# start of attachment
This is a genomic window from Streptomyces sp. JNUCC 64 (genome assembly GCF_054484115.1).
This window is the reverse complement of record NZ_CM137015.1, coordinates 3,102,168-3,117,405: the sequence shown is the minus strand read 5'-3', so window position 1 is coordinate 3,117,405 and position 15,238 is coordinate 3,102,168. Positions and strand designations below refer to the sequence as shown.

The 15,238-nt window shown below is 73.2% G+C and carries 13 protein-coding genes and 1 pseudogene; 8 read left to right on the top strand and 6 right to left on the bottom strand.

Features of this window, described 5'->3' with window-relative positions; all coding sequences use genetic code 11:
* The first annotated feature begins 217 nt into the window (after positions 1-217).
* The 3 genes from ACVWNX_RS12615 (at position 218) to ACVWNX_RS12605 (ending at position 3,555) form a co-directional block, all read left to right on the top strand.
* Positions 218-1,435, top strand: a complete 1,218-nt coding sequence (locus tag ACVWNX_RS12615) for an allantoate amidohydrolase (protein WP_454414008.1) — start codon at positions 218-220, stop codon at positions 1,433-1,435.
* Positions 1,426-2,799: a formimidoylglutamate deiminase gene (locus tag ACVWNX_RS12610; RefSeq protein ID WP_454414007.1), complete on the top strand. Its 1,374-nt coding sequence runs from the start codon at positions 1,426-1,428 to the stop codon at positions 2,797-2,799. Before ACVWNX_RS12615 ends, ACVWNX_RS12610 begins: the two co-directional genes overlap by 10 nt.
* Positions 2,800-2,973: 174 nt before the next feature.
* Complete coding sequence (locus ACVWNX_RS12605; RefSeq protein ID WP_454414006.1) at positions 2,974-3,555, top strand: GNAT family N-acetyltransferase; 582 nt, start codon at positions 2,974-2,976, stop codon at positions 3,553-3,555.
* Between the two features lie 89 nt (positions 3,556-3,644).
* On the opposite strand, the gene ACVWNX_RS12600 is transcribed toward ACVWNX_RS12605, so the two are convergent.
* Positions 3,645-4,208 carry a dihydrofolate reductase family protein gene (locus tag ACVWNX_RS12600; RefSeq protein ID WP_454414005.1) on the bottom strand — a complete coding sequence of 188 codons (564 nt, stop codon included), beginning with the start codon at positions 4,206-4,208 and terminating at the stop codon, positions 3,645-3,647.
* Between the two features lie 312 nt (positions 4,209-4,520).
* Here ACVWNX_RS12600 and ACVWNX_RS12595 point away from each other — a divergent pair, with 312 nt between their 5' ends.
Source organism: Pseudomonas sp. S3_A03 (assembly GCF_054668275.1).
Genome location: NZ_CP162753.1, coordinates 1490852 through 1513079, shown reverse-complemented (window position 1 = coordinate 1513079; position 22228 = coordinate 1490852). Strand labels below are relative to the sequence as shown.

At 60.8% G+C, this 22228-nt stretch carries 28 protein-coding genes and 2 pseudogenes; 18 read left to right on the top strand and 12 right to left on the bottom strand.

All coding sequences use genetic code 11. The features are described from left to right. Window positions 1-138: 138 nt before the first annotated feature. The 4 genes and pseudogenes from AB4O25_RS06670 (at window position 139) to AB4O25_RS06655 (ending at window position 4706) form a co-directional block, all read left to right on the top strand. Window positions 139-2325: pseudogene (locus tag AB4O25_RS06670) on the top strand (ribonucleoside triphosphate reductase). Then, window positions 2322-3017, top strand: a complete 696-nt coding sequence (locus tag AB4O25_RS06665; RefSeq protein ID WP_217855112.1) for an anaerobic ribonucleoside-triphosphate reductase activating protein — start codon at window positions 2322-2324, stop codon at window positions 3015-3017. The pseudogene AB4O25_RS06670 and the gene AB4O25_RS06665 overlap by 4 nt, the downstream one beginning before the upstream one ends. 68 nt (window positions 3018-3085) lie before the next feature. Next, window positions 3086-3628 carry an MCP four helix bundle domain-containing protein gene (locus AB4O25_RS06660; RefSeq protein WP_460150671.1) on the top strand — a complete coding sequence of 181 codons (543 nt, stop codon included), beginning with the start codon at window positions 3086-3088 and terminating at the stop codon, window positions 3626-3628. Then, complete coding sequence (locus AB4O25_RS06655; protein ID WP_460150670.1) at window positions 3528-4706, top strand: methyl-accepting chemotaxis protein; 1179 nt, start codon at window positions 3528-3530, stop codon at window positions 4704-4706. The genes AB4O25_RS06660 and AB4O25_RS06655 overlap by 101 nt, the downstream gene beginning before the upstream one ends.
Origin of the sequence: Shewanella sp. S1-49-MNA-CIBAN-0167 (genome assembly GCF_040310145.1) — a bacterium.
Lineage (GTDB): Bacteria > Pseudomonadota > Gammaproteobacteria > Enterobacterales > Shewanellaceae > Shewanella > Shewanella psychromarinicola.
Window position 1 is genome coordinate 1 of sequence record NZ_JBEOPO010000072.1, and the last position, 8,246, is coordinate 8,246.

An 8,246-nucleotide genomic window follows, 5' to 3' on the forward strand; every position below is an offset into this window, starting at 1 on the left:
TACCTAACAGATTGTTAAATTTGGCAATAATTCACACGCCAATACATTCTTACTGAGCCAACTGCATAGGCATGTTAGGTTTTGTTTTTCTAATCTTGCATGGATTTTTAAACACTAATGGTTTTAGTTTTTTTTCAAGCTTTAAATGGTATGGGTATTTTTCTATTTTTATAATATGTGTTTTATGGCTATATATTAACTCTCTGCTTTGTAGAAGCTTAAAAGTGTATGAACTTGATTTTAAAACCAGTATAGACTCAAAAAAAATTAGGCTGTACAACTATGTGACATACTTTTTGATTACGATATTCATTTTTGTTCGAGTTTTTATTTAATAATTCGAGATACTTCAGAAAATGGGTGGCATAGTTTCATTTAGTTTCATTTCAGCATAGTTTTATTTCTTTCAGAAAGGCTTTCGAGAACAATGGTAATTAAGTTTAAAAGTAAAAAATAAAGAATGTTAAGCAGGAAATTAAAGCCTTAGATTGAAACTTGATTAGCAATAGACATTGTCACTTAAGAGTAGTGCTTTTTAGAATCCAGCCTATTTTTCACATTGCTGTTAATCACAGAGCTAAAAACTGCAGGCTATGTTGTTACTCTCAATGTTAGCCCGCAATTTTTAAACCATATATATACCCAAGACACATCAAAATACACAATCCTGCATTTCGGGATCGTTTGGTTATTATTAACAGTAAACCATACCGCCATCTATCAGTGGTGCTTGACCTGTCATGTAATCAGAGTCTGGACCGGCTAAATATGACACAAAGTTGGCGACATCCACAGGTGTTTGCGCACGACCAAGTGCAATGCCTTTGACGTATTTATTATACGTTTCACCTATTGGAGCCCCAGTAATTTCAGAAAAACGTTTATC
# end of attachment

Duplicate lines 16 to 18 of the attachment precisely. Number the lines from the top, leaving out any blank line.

Source organism: Pseudomonas sp. S3_A03 (assembly GCF_054668275.1).
Genome location: NZ_CP162753.1, coordinates 1490852 through 1513079, shown reverse-complemented (window position 1 = coordinate 1513079; position 22228 = coordinate 1490852). Strand labels below are relative to the sequence as shown.

At 60.8% G+C, this 22228-nt stretch carries 28 protein-coding genes and 2 pseudogenes; 18 read left to right on the top strand and 12 right to left on the bottom strand.